Journal of the New Zealand Medical Association, 18-June-2004, Vol 117 No 1196
Lung cancer management concerns in New Zealand
Tim Christmas and Michael Findlay’s evaluation of lung cancer management in New Zealand raises a number of concerns.1 Their postal questionnaire-based survey sought responses from respiratory physicians, medical oncologists, and radiation oncologists on what treatment they (or their department) would currently offer six hypothetical patients with varying stages of non-small cell lung cancer (NSCLC).
Respiratory physicians were more likely than oncologists to state that chemotherapy for managing locally advanced or advanced NSCLC in their District Health Board (DHB) was not available. This diversity of opinion is concerning, as was the fact that many DHBs had obviously not implemented treatment guidelines for patients with lung cancer. The conclusion from this study is that lung cancer services in this country are suboptimal and that a diversity of opinion exists about which treatments are currently available and who should be offered them.
The inability to offer acceptable levels of lung cancer care in New Zealand is likely to be multifactorial and related to such things as: poor regional and national coordination of cancer services; poor networking and strategic planning; inadequate guideline development; poor implementation of guidelines; an absence of data collection to assess quality of care; slow assimilation and funding of new drugs and technologies; and unacceptable waiting times for radiotherapy.
At least some of these issues would be addressed if the New Zealand Cancer Control Strategy2 were to be immediately implemented with adequate resourcing by both the DHBs and the Ministry of Health (MOH). The strategy provides a framework for an integrated set of activities covering: primary prevention, screening and early diagnosis; treatment and symptom control; rehabilitation and support, and palliative care. Such a framework is of critical importance to the development of lung cancer management strategies, which have been implemented in most other developed countries.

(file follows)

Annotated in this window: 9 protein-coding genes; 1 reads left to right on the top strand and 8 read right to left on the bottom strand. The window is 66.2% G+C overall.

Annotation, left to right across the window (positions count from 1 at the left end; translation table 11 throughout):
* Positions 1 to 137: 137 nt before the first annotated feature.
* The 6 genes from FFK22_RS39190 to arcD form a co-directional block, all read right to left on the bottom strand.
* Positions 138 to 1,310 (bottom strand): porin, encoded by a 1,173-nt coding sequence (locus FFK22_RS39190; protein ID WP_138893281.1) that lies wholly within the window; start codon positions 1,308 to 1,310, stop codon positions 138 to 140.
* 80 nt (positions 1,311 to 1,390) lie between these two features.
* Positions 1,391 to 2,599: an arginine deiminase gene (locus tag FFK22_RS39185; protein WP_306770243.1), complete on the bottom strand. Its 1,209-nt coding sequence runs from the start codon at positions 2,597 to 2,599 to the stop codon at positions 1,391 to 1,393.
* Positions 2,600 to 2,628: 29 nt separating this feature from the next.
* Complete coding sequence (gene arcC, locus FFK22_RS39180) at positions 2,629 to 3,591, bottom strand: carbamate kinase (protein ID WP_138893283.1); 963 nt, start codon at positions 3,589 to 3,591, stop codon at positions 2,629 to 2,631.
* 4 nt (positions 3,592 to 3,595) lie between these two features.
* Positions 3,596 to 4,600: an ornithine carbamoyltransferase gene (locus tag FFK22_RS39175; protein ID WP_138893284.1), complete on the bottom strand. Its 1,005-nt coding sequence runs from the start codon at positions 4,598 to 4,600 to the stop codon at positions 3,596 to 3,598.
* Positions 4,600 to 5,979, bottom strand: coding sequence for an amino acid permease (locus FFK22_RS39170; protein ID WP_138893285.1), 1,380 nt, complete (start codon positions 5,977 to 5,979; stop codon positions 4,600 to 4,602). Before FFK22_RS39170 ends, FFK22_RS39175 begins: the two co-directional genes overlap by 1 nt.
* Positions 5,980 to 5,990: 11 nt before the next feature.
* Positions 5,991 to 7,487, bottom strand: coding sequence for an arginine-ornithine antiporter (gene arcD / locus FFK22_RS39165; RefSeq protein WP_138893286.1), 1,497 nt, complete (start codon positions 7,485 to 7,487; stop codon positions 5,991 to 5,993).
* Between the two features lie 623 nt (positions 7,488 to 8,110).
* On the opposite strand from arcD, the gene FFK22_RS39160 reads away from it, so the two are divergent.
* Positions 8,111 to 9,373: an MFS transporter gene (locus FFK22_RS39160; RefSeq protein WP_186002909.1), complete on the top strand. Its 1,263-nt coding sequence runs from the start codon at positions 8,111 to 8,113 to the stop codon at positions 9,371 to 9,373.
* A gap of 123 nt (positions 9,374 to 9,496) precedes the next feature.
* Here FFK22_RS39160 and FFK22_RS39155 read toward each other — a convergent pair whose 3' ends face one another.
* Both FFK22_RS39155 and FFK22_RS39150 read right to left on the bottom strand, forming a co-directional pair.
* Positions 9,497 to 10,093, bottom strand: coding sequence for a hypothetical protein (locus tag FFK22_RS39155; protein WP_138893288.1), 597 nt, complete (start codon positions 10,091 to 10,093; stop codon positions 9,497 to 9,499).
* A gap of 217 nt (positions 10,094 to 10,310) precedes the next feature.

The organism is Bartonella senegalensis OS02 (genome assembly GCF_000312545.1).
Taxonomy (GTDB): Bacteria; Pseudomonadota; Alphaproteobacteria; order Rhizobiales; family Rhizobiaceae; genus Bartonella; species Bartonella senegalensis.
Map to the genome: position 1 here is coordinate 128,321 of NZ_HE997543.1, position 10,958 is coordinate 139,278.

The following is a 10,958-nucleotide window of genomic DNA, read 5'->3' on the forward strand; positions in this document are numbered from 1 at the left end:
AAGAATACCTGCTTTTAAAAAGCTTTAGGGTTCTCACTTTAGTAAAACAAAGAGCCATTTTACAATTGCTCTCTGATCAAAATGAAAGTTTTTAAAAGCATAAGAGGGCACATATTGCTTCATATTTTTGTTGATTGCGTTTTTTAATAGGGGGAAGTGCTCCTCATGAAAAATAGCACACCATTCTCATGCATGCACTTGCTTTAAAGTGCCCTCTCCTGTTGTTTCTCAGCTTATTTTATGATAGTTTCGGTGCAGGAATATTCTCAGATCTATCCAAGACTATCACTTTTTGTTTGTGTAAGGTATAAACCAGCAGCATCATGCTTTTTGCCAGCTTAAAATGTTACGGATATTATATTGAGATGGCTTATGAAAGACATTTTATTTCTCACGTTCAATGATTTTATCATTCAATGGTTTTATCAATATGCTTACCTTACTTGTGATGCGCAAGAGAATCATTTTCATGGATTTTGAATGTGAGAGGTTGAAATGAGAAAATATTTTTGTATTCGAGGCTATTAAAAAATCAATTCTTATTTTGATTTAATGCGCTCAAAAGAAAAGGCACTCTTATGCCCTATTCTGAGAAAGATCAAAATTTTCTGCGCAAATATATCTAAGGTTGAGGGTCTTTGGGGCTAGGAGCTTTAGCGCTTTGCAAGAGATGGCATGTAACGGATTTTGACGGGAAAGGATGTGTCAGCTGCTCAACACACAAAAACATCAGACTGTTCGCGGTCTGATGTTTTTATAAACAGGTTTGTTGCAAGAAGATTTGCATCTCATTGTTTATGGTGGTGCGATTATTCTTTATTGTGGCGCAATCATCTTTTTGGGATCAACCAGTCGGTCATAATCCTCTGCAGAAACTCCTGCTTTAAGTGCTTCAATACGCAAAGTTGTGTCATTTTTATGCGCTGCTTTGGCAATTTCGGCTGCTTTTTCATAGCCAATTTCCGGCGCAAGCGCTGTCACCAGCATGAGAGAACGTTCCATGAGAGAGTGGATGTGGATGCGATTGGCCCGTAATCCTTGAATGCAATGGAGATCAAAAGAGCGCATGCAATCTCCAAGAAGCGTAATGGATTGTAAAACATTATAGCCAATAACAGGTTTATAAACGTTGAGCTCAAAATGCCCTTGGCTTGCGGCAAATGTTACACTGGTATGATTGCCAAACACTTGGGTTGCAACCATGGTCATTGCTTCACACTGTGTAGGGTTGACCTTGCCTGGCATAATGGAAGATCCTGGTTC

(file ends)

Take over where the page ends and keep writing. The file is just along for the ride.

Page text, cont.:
Grade A level evidence of benefit (palliation of symptoms, prolongation of life, and occasional cure) exists as a result of utilising various combinations of chemotherapy, radiotherapy, and surgery in locally advanced NSCLC.3,4 Whilst insufficient funding is a frequently offered reason for non-implementation of new treatment strategies, it is pertinent to point out that less than 5% of direct costs of lung cancer management is spent on therapeutic modalities in New Zealand.5 Furthermore, many chemotherapeutic regimens have been shown to be more cost-effective3,4 than best supportive care.
Decisions on new treatment modalities would be better made by a national committee (with a more comprehensive overview of the economic and therapeutic issues) than by individual hospitals or DHBs.
Most DHBs in New Zealand have therefore not implemented the Australian Lung Cancer guidelines3—which have been endorsed by the Thoracic Society of Australia and New Zealand (TSANZ). If we cannot implement Australasian treatment guidelines, then at the very least this needs to be recognised and debated. Whilst we could conceivably write our own guidelines to initiate new treatment strategies and accommodate the lesser funding available in New Zealand, there is insufficient funding or resources for guideline development.
Furthermore, no money exists to support the implementation of guidelines (developed in New Zealand or by Australasian Societies), and no mandate exists for DHBs to implement them. The amount of money each of the 21 DHBs spends on a variety of medical treatments is largely self-determined and remains the most logical explanation for the diversity of responses noted in Dr Christmas’ study.
This being the case, we need to maintain (at the very least) a lung cancer database in New Zealand to compare the quality of care offered across the 21 DHBs and in turn to compare New Zealand outcomes with those in Australia and elsewhere. Indeed, a cancer register was established in New Zealand in 1975; and since 1994, all new cases of lung cancer have been recorded.
The data provides basic information which allows age, sex and race standardised incidence rates and survival figures to be calculated. The registry records insufficient detail, however, to allow us to understand why 5 year survival rates for lung cancer in New Zealand are only 5% (compared with 11% in Australia). Factors which may account for the difference include:
Dr Christmas’ results would infer that under-treatment and therapeutic nihilism may indeed be part of the reason for the poorer survival rates in New Zealand. Financial barriers to primary healthcare and poor access to radiology services by primary care physicians (leading to delays in investigation) are also likely contributing factors. However, without more detailed information, one cannot draw any strong conclusions and healthcare planning is subsequently compromised.
There is, therefore, an overwhelming need to implement the New Zealand Cancer Control Strategy immediately, and to develop the framework envisaged to provide better coordination of care—only then will the treatment offered be of a more uniform and higher quality standard.
Author information: Jeff Garrett, Associate Professor (and President of the NZ Branch of TSANZ), Department of Medicine, Middlemore Hospital, Auckland
Correspondence: Associate Professor Jeff Garrett, Department of Medicine, Middlemore Hospital, Private Bag 93311, Otahuhu, Auckland. Fax: (09) 6307128 email: email@example.com
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